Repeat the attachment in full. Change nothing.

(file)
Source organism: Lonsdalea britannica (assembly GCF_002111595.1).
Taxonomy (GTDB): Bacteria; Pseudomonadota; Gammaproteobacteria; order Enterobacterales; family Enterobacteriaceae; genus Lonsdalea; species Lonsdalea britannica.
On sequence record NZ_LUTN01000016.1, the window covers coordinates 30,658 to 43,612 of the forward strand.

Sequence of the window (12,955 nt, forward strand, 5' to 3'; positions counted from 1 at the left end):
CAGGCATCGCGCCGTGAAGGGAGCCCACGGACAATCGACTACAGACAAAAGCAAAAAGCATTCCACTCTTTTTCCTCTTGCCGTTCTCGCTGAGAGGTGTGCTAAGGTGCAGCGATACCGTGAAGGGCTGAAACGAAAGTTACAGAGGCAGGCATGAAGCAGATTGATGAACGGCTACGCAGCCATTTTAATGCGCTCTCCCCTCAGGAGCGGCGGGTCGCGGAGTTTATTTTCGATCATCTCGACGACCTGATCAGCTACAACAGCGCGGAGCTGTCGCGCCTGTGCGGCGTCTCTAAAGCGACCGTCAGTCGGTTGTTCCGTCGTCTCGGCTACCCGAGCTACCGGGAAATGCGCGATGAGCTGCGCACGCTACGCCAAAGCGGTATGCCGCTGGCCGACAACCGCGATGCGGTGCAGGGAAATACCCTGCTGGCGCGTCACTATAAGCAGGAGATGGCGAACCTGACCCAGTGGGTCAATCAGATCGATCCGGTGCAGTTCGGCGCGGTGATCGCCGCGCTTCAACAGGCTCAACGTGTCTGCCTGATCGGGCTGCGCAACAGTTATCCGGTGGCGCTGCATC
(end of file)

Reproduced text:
Source organism: Lonsdalea britannica (assembly GCF_002111595.1).
Taxonomy (GTDB): Bacteria; Pseudomonadota; Gammaproteobacteria; order Enterobacterales; family Enterobacteriaceae; genus Lonsdalea; species Lonsdalea britannica.
On sequence record NZ_LUTN01000016.1, the window covers coordinates 30,658 to 43,612 of the forward strand.

Sequence of the window (12,955 nt, forward strand, 5' to 3'; positions counted from 1 at the left end):
CAGGCATCGCGCCGTGAAGGGAGCCCACGGACAATCGACTACAGACAAAAGCAAAAAGCATTCCACTCTTTTTCCTCTTGCCGTTCTCGCTGAGAGGTGTGCTAAGGTGCAGCGATACCGTGAAGGGCTGAAACGAAAGTTACAGAGGCAGGCATGAAGCAGATTGATGAACGGCTACGCAGCCATTTTAATGCGCTCTCCCCTCAGGAGCGGCGGGTCGCGGAGTTTATTTTCGATCATCTCGACGACCTGATCAGCTACAACAGCGCGGAGCTGTCGCGCCTGTGCGGCGTCTCTAAAGCGACCGTCAGTCGGTTGTTCCGTCGTCTCGGCTACCCGAGCTACCGGGAAATGCGCGATGAGCTGCGCACGCTACGCCAAAGCGGTATGCCGCTGGCCGACAACCGCGATGCGGTGCAGGGAAATACCCTGCTGGCGCGTCACTATAAGCAGGAGATGGCGAACCTGACCCAGTGGGTCAATCAGATCGATCCGGTGCAGTTCGGCGCGGTGATCGCCGCGCTTCAACAGGCTCAACGTGTCTGCCTGATCGGGCTGCGCAACAGTTATCCGGTGGCGCTGCATC